Sparks from the Anvil of Oppression: Philadelphia's African Methodists and Southern Migrants, 1890-1940

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September 1993



While assuming the importance of churches within black communities, social historians generally have not studied them directly or have treated the black denominations as a single unit. Robert Gregg focuses on the African Methodist churches and churchgoers in Philadelphia during the Great Migration and the concurrent rise of black ghettos in the city to show the variety and richness of African American culture at this time. He examines the ways in which the influx of southern migrants affected relations and institutions within black communities, how opportunities for blacks changed within the city, and how increased ghettoization led to social divisions among African Americans. Black religious institutions have been charged with failure to welcome southern migrants and help them adjust to urban life. Citing the work of African Methodist intellectuals and ministers, Gregg describes the philosophy of "uplift" that was preached and practiced in A.M.E. churches, and which attempted to counter exclusiveness among church members. The church and many of its well-established members strove to create community; to provide support and outlets for cultural, economic, political, and religious expression; and to respond to migrants' and members' depressed living and work environments. The diversity within the migrant population and tensions arising from the consolidation of the ghettos, Gregg argues, undermined this philosophy of uplift. Differences in class and regional background thwarted attempts to create a unified black community in the face of racial oppression. African Methodist churches, like other institutions of the ghetto, became sites of struggle for the status and power that could not beattained outside the black community. Gregg contends that examining the migration, the ghettos, and the churches in black Philadelphia separately results in a distortion of all three. By synthesizing the interconnected developments, he reveals a new and less monolithic pic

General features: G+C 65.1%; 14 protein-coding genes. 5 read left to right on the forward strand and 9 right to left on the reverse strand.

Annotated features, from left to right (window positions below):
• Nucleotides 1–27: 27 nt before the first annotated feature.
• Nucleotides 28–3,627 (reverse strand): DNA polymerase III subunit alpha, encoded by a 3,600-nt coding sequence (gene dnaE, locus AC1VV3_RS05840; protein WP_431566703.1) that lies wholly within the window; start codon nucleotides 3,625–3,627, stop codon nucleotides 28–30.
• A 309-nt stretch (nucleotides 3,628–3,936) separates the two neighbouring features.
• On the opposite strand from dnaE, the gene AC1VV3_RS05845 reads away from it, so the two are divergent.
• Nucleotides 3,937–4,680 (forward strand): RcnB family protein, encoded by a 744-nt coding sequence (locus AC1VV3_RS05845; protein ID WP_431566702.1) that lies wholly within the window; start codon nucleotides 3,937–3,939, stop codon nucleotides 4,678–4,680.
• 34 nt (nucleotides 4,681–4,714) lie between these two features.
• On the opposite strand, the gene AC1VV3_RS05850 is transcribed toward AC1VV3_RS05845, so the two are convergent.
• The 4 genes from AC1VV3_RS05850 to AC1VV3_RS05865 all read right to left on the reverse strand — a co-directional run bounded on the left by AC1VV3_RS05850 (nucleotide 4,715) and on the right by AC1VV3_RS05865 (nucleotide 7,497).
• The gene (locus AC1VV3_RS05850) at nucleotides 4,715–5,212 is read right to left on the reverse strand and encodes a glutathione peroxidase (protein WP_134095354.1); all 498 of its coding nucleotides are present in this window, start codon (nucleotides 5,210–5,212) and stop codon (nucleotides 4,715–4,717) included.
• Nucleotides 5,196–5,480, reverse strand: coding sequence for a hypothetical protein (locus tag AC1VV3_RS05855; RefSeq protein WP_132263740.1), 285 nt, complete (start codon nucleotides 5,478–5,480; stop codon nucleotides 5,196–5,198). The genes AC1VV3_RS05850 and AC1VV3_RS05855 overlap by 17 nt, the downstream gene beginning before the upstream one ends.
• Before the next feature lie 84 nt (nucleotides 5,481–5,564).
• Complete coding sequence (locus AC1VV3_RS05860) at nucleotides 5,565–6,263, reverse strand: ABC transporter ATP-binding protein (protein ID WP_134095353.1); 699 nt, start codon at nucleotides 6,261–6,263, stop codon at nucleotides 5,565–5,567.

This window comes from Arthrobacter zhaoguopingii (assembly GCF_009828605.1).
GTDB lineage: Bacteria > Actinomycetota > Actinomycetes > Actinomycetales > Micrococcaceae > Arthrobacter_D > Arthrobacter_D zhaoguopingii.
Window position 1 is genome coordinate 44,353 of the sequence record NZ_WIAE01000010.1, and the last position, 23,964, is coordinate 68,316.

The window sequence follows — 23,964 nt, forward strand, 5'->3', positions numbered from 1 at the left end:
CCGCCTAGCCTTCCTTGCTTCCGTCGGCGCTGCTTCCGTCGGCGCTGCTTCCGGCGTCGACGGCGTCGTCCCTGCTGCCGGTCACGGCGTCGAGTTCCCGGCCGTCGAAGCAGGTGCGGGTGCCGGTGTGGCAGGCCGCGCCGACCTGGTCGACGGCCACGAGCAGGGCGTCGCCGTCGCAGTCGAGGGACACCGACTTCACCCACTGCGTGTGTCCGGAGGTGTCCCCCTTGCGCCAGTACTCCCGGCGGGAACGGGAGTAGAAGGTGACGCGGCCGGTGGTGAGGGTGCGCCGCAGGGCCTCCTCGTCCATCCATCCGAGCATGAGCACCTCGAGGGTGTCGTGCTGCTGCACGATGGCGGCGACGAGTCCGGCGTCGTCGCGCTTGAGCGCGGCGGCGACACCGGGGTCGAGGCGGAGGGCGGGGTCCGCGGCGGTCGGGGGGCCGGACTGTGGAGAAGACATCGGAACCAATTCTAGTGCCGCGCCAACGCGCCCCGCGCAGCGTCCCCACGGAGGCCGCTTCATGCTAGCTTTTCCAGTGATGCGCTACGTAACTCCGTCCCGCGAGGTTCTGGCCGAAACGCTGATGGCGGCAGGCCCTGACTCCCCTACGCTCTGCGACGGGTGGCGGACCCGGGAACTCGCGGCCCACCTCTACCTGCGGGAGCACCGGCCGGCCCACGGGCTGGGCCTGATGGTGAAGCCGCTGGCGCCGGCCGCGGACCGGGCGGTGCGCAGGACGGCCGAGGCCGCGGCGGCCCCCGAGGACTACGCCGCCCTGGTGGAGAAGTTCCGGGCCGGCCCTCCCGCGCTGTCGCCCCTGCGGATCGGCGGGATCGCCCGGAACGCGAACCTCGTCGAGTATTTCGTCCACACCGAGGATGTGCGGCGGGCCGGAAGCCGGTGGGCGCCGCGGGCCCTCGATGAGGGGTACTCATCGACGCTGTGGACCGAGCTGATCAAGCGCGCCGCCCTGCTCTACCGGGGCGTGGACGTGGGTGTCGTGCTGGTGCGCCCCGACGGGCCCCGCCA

Maps and Tables Acknowledgments
1. Introduction
Part I: Churches and Ghettos
2. "Drowned by a Torrent of Migration"
3. Evangelism and Social Service
Part II: "In the Pulpit and the Pew"
4. Uplifting "Backward Peoples"
5. "Pulpit Extension"
6. Service and Prestige
7. "Flaming Torches"
Part III: the "Great Migration"
8. Many Promised Lands"
9. The Earnest Pastor's heated Term
10. "Let this Be Your Home"
11. Conclusion Notes Index


"Gregg's work is nicely nuanced, convincingly supported, and attractively presented... His work will undoubtedly be useful to both social and religious historians in advancing their understanding of this pivotal period in American (and African-American) history." --Journal of American History "Building on the tradition of community studies, of E.P. Thompson, Kenneth Kusmer, and Joe William Trotter, Gregg brings an intricacy and sophistication to his analysis that is admirable." --Emma Lapsansky, Haverford College, Pennsylvania Magazine of History and Biography "This is a valuable and insightful study. It challenges very effectively the argument that the established churches didn't help migrants and hence contributed to their 'failure to make good' in the North. The author deserves special praise for his assessment of what the Philadelphia churches actually did do, and the reasons for their failure to attract more of the newcomers. It adds much to our understanding of the nature of the Great Migration." --Julie Winch, History, University of Massachusetts "The hegira of southern blacks during and after World War I is a significant watershed in African American history. Gregg's study helps break new ground by stressing the religious and cultural impact of the exodus, though the weight of his presentation is on how northern religious institutions, specifically the African Methodist churches, responded to the challenge of the arrival of the arrival of the migrants. He has used a wide range of primary sources very effectively. His examination of the records pertaining to Mother Bethel is especially interesting." --Milton Sernett, Department of African American Studies, Syracuse University
EAN: 9781566390637
ISBN: 156639063X
Untertitel: New. Sprache: Englisch.
Erscheinungsdatum: September 1993
Seitenanzahl: 272 Seiten
Format: gebunden
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